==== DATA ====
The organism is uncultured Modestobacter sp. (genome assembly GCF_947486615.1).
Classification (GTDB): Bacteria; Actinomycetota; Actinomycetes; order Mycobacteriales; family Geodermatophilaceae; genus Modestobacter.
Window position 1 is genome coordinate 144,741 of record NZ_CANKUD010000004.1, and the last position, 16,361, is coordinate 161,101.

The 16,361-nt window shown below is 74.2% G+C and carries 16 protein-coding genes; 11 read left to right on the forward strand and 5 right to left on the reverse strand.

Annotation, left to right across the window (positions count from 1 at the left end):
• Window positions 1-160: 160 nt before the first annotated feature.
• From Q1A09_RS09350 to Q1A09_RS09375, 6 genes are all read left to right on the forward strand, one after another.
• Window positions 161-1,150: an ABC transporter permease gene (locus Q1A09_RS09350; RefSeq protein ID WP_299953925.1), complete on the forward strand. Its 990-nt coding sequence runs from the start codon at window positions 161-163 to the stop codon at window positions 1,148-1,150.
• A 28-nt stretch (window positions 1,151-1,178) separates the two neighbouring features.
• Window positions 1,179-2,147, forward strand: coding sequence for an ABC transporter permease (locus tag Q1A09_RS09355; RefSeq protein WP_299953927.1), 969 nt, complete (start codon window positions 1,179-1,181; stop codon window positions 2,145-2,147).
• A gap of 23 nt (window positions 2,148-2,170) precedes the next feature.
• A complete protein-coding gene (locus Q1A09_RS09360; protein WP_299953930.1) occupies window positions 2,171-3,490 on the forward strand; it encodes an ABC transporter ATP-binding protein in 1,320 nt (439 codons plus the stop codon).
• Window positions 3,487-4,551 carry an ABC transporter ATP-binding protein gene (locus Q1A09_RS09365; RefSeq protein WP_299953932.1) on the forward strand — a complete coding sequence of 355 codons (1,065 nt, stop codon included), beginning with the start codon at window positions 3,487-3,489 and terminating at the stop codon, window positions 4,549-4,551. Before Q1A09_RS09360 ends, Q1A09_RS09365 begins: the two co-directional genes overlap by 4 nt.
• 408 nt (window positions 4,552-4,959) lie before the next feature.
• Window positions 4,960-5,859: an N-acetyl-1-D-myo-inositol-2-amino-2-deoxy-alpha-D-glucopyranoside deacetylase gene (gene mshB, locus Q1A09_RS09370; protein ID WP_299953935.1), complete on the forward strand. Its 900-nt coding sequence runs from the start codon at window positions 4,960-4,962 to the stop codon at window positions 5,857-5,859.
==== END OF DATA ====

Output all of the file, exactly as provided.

The organism is uncultured Modestobacter sp. (genome assembly GCF_947486615.1).
Classification (GTDB): Bacteria; Actinomycetota; Actinomycetes; order Mycobacteriales; family Geodermatophilaceae; genus Modestobacter.
Window position 1 is genome coordinate 144,741 of record NZ_CANKUD010000004.1, and the last position, 16,361, is coordinate 161,101.

The 16,361-nt window shown below is 74.2% G+C and carries 16 protein-coding genes; 11 read left to right on the forward strand and 5 right to left on the reverse strand.

Annotation, left to right across the window (positions count from 1 at the left end):
• Window positions 1-160: 160 nt before the first annotated feature.
• From Q1A09_RS09350 to Q1A09_RS09375, 6 genes are all read left to right on the forward strand, one after another.
• Window positions 161-1,150: an ABC transporter permease gene (locus Q1A09_RS09350; RefSeq protein ID WP_299953925.1), complete on the forward strand. Its 990-nt coding sequence runs from the start codon at window positions 161-163 to the stop codon at window positions 1,148-1,150.
• A 28-nt stretch (window positions 1,151-1,178) separates the two neighbouring features.
• Window positions 1,179-2,147, forward strand: coding sequence for an ABC transporter permease (locus tag Q1A09_RS09355; RefSeq protein WP_299953927.1), 969 nt, complete (start codon window positions 1,179-1,181; stop codon window positions 2,145-2,147).
• A gap of 23 nt (window positions 2,148-2,170) precedes the next feature.
• A complete protein-coding gene (locus Q1A09_RS09360; protein WP_299953930.1) occupies window positions 2,171-3,490 on the forward strand; it encodes an ABC transporter ATP-binding protein in 1,320 nt (439 codons plus the stop codon).
• Window positions 3,487-4,551 carry an ABC transporter ATP-binding protein gene (locus Q1A09_RS09365; RefSeq protein WP_299953932.1) on the forward strand — a complete coding sequence of 355 codons (1,065 nt, stop codon included), beginning with the start codon at window positions 3,487-3,489 and terminating at the stop codon, window positions 4,549-4,551. Before Q1A09_RS09360 ends, Q1A09_RS09365 begins: the two co-directional genes overlap by 4 nt.
• 408 nt (window positions 4,552-4,959) lie before the next feature.
• Window positions 4,960-5,859: an N-acetyl-1-D-myo-inositol-2-amino-2-deoxy-alpha-D-glucopyranoside deacetylase gene (gene mshB, locus Q1A09_RS09370; protein ID WP_299953935.1), complete on the forward strand. Its 900-nt coding sequence runs from the start codon at window positions 4,960-4,962 to the stop codon at window positions 5,857-5,859.